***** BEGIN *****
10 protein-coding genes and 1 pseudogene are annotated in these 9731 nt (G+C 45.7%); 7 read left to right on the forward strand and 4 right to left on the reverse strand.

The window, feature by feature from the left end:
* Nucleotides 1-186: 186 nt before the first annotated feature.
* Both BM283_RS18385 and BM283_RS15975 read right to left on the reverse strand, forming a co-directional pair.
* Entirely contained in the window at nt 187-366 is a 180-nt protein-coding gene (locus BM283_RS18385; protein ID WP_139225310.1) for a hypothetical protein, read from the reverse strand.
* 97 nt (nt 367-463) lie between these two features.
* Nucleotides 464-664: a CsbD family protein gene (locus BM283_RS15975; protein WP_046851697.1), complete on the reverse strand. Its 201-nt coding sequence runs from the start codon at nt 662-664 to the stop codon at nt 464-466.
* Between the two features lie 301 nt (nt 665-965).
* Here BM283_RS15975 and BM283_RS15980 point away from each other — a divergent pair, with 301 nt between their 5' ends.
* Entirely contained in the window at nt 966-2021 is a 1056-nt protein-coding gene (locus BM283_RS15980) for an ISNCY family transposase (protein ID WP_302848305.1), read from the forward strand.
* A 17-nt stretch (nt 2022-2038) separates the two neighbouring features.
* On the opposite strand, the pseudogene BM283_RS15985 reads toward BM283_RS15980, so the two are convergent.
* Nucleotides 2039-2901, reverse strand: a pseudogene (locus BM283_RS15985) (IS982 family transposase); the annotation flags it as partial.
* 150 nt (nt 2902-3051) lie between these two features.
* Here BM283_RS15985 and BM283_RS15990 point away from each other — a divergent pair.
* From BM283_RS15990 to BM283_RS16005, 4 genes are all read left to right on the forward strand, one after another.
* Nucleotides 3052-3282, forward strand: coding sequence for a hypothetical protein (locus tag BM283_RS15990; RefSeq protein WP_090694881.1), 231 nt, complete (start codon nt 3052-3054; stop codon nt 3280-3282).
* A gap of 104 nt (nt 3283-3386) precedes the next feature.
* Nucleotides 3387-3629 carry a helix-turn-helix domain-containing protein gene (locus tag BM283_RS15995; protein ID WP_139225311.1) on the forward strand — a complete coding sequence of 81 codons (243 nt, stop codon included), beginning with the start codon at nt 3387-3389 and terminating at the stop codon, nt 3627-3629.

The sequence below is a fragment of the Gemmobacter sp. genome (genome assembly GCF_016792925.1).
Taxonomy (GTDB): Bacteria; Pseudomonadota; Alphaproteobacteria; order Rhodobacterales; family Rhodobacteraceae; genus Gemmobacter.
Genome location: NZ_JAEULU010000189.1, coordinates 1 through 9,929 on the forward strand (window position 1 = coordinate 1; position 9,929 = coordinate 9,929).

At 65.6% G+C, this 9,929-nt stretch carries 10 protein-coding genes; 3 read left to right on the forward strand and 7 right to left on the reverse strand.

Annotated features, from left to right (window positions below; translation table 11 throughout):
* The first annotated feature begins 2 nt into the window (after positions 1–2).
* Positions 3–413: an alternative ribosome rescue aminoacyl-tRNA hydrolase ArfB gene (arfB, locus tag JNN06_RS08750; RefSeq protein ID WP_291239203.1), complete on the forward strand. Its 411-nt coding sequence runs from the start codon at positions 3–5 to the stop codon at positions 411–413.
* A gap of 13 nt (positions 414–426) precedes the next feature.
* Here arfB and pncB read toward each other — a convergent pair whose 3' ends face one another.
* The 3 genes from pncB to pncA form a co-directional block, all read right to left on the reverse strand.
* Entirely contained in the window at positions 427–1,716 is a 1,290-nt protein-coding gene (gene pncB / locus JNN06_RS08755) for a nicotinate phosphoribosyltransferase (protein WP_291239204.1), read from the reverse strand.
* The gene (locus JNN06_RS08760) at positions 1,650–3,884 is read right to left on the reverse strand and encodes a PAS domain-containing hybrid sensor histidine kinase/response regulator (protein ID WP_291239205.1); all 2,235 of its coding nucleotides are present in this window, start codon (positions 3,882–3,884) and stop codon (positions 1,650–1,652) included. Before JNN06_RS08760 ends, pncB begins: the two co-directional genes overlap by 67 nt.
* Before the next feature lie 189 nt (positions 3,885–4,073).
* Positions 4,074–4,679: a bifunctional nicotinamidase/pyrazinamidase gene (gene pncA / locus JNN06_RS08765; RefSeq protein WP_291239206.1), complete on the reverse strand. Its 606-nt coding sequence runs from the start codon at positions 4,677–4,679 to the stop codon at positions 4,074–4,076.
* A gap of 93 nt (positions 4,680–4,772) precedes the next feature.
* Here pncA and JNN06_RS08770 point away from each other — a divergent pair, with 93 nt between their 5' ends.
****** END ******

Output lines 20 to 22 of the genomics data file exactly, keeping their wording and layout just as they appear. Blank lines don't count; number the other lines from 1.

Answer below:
The sequence below is a fragment of the Gemmobacter sp. genome (genome assembly GCF_016792925.1).
Taxonomy (GTDB): Bacteria; Pseudomonadota; Alphaproteobacteria; order Rhodobacterales; family Rhodobacteraceae; genus Gemmobacter.
Genome location: NZ_JAEULU010000189.1, coordinates 1 through 9,929 on the forward strand (window position 1 = coordinate 1; position 9,929 = coordinate 9,929).